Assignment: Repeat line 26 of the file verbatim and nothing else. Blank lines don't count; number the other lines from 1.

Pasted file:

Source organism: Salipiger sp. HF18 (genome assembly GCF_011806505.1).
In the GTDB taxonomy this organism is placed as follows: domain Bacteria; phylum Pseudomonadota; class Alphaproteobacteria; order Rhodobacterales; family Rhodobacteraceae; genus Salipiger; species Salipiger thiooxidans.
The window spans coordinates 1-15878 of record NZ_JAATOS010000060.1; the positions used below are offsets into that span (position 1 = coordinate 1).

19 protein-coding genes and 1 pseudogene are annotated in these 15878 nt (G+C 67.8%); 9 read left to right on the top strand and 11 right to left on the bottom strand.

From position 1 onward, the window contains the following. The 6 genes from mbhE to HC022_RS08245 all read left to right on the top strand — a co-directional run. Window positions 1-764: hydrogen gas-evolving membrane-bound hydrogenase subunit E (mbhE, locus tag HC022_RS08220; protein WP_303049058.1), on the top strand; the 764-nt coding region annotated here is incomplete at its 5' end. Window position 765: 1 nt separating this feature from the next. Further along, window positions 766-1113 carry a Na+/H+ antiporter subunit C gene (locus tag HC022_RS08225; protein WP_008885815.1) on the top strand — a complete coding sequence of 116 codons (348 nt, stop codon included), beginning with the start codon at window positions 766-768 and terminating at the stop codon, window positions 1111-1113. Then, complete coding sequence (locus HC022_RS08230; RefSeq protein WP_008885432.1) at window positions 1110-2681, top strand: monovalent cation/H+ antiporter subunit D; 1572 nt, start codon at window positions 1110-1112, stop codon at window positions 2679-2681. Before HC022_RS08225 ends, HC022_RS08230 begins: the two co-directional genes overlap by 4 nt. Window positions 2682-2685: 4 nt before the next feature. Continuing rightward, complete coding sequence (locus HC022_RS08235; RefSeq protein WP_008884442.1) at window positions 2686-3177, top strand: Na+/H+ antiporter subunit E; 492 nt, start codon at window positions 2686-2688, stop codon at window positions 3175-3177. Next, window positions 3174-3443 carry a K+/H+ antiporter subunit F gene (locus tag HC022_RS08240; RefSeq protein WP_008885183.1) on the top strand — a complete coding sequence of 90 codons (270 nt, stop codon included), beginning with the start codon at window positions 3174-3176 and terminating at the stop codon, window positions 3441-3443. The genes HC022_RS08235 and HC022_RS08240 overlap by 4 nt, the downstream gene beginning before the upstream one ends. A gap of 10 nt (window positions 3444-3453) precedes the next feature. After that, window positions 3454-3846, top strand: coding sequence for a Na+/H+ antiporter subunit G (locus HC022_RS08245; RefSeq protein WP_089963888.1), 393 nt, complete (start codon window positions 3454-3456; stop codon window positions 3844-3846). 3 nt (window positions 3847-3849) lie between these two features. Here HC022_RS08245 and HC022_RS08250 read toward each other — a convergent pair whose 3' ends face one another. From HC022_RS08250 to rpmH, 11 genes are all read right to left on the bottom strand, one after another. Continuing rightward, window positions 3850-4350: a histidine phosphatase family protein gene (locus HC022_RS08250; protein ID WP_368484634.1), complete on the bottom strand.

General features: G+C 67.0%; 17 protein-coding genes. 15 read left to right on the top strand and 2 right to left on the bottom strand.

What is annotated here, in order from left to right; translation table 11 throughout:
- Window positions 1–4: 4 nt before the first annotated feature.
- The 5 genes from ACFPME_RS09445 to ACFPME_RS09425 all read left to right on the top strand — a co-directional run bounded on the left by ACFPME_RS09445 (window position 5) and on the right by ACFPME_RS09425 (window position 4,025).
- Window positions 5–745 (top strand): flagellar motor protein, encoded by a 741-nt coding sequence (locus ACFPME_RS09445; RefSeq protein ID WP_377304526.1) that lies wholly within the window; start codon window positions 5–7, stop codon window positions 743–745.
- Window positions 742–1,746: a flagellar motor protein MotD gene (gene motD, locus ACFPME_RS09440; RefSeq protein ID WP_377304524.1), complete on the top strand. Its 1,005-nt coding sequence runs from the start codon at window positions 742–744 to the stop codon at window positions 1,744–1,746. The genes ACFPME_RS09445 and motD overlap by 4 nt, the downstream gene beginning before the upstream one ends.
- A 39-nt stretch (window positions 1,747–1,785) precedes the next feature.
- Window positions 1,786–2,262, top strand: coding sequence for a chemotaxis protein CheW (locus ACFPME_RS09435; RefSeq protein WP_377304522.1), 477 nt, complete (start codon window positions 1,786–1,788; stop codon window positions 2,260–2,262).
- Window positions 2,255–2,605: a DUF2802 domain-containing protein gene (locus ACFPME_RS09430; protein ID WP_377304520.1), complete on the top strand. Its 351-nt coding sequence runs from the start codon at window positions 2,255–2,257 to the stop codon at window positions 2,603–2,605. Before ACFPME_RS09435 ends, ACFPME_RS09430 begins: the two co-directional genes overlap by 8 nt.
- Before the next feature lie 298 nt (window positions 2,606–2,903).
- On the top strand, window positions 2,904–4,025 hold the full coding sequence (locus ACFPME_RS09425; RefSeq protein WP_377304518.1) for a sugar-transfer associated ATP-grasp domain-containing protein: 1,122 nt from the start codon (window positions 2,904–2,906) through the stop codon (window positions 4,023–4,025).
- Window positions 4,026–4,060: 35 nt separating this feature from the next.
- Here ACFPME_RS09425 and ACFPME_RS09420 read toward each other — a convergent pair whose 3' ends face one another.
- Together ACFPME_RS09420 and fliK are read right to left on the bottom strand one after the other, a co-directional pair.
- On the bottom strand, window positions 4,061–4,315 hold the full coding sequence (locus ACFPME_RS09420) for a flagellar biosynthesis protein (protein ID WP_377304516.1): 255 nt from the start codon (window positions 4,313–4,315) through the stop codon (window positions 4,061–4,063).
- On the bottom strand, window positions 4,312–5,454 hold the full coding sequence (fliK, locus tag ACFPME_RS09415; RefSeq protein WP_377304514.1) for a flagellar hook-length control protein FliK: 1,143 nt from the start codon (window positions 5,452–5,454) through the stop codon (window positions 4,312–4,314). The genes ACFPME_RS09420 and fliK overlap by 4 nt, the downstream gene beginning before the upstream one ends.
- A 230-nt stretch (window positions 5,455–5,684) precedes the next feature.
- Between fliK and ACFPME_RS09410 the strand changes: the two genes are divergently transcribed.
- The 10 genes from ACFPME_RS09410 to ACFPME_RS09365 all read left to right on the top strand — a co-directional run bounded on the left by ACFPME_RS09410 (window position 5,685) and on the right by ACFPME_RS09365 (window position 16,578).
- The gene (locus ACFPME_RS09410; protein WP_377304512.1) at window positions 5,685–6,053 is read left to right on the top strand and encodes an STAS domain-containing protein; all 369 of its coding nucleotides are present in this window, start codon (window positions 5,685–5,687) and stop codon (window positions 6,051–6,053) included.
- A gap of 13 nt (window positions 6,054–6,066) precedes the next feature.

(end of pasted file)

- A gap of 13 nt (window positions 6,054–6,066) precedes the next feature.